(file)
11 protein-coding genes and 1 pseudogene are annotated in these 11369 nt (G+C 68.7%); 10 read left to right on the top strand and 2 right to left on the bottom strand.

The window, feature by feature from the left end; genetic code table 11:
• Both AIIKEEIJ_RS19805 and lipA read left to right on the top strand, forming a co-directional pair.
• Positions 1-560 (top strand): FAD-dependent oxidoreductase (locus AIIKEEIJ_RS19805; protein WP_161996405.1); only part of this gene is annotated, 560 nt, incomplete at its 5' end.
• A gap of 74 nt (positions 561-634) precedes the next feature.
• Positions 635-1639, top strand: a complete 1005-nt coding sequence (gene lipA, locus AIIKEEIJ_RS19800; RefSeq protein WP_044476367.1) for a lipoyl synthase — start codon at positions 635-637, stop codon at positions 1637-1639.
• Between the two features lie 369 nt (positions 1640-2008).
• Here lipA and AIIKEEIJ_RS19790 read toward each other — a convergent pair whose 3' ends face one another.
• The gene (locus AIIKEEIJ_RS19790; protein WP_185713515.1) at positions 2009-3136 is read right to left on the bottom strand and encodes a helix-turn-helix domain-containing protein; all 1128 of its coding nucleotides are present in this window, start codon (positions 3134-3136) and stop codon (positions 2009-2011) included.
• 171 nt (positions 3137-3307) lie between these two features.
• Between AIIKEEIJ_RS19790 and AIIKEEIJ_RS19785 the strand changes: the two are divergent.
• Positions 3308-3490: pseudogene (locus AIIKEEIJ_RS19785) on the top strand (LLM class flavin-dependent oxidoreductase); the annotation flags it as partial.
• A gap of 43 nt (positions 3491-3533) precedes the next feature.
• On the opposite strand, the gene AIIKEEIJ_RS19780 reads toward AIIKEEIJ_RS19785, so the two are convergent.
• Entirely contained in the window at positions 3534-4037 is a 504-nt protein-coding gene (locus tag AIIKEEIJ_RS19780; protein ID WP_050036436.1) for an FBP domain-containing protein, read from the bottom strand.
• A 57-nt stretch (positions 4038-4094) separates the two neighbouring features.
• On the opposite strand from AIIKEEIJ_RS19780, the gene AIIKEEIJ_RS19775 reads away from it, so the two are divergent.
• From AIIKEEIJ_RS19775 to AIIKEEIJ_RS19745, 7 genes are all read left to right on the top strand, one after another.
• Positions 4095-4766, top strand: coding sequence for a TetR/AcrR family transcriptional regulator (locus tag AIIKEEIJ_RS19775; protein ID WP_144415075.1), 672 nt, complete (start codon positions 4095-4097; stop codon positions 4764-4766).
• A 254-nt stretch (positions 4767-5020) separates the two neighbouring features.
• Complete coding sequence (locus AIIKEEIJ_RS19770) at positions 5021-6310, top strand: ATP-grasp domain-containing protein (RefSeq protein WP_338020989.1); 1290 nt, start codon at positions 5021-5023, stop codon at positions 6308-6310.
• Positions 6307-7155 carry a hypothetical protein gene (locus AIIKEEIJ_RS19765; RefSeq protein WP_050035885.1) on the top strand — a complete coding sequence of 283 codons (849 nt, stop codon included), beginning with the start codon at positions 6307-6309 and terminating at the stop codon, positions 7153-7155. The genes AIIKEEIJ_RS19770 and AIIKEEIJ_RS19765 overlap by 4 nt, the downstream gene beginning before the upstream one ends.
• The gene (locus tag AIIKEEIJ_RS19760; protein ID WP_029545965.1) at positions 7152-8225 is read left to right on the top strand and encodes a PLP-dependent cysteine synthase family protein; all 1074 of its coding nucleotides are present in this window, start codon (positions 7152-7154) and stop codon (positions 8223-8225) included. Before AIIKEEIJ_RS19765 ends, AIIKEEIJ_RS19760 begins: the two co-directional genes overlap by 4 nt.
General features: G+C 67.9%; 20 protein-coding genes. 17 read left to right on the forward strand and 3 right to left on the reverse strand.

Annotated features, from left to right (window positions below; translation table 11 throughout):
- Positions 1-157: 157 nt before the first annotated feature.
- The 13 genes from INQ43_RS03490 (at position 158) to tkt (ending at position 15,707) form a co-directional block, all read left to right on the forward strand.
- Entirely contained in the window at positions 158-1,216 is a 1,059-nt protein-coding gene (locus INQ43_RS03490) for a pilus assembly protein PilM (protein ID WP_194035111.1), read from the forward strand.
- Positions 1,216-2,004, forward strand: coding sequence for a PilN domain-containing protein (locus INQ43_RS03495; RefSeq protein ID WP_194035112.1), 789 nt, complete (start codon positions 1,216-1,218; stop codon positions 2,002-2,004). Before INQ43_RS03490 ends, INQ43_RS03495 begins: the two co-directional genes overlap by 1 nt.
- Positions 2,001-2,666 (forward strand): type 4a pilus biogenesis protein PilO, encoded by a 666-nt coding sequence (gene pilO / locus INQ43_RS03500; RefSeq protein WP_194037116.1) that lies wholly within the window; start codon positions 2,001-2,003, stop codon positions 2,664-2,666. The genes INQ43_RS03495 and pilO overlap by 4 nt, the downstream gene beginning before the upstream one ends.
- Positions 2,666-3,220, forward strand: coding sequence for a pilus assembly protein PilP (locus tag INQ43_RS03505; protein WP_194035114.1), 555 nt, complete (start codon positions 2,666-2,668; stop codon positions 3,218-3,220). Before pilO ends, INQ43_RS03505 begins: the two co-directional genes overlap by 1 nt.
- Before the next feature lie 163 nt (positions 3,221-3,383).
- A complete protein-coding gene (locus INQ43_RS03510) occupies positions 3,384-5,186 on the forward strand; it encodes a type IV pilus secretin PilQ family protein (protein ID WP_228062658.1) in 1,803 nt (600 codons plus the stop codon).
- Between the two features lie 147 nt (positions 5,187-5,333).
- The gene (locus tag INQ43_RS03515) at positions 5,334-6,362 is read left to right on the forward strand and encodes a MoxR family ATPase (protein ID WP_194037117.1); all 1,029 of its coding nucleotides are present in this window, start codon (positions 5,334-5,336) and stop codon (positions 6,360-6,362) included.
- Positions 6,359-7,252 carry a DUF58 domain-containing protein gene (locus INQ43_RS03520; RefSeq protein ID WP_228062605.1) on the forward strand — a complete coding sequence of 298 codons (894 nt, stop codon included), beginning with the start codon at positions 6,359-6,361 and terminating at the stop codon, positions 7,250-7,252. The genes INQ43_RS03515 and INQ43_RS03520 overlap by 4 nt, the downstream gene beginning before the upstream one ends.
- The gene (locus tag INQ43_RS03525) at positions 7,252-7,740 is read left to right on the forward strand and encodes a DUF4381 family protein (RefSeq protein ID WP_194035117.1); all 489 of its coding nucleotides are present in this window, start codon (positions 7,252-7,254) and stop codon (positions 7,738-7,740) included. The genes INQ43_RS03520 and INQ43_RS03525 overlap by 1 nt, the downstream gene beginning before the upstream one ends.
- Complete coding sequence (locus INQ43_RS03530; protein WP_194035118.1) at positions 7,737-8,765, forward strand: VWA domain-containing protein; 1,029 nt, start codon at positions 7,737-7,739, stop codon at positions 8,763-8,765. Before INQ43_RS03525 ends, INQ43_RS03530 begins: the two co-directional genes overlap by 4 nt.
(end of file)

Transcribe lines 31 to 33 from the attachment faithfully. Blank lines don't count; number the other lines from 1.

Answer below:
- Positions 2,666-3,220, forward strand: coding sequence for a pilus assembly protein PilP (locus tag INQ43_RS03505; protein WP_194035114.1), 555 nt, complete (start codon positions 2,666-2,668; stop codon positions 3,218-3,220). Before pilO ends, INQ43_RS03505 begins: the two co-directional genes overlap by 1 nt.
- Before the next feature lie 163 nt (positions 3,221-3,383).
- A complete protein-coding gene (locus INQ43_RS03510) occupies positions 3,384-5,186 on the forward strand; it encodes a type IV pilus secretin PilQ family protein (protein ID WP_228062658.1) in 1,803 nt (600 codons plus the stop codon).